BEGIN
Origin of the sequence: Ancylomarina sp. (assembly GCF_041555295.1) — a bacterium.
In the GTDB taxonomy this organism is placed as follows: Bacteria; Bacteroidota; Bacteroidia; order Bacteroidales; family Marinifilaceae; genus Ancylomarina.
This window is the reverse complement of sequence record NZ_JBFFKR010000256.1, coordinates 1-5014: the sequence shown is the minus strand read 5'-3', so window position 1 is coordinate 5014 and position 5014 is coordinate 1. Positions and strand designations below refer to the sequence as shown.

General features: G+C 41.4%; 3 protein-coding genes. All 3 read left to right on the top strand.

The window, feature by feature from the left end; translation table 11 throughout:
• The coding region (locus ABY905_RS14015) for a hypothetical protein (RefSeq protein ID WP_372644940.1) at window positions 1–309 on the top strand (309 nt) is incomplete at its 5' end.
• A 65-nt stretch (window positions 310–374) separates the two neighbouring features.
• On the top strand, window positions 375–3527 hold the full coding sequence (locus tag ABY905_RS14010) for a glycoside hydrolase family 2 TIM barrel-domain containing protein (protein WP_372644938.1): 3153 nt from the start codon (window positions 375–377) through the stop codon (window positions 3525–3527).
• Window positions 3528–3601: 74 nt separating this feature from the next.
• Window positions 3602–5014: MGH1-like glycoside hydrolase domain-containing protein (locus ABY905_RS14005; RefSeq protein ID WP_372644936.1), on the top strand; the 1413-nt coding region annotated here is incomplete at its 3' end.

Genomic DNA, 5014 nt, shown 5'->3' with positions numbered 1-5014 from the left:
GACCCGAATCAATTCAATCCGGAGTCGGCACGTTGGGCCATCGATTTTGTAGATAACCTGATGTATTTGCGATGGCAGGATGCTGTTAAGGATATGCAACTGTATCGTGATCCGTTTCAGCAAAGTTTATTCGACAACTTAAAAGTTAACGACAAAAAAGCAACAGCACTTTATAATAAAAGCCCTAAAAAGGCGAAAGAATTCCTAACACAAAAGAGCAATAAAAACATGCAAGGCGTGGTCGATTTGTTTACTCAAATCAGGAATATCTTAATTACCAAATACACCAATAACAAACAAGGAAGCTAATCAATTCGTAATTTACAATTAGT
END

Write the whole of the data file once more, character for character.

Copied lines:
Origin of the sequence: Ancylomarina sp. (assembly GCF_041555295.1) — a bacterium.
In the GTDB taxonomy this organism is placed as follows: Bacteria; Bacteroidota; Bacteroidia; order Bacteroidales; family Marinifilaceae; genus Ancylomarina.
This window is the reverse complement of sequence record NZ_JBFFKR010000256.1, coordinates 1-5014: the sequence shown is the minus strand read 5'-3', so window position 1 is coordinate 5014 and position 5014 is coordinate 1. Positions and strand designations below refer to the sequence as shown.

General features: G+C 41.4%; 3 protein-coding genes. All 3 read left to right on the top strand.

The window, feature by feature from the left end; translation table 11 throughout:
• The coding region (locus ABY905_RS14015) for a hypothetical protein (RefSeq protein ID WP_372644940.1) at window positions 1–309 on the top strand (309 nt) is incomplete at its 5' end.
• A 65-nt stretch (window positions 310–374) separates the two neighbouring features.
• On the top strand, window positions 375–3527 hold the full coding sequence (locus tag ABY905_RS14010) for a glycoside hydrolase family 2 TIM barrel-domain containing protein (protein WP_372644938.1): 3153 nt from the start codon (window positions 375–377) through the stop codon (window positions 3525–3527).
• Window positions 3528–3601: 74 nt separating this feature from the next.
• Window positions 3602–5014: MGH1-like glycoside hydrolase domain-containing protein (locus ABY905_RS14005; RefSeq protein ID WP_372644936.1), on the top strand; the 1413-nt coding region annotated here is incomplete at its 3' end.

Genomic DNA, 5014 nt, shown 5'->3' with positions numbered 1-5014 from the left:
GACCCGAATCAATTCAATCCGGAGTCGGCACGTTGGGCCATCGATTTTGTAGATAACCTGATGTATTTGCGATGGCAGGATGCTGTTAAGGATATGCAACTGTATCGTGATCCGTTTCAGCAAAGTTTATTCGACAACTTAAAAGTTAACGACAAAAAAGCAACAGCACTTTATAATAAAAGCCCTAAAAAGGCGAAAGAATTCCTAACACAAAAGAGCAATAAAAACATGCAAGGCGTGGTCGATTTGTTTACTCAAATCAGGAATATCTTAATTACCAAATACACCAATAACAAACAAGGAAGCTAATCAATTCGTAATTTACAATTAGT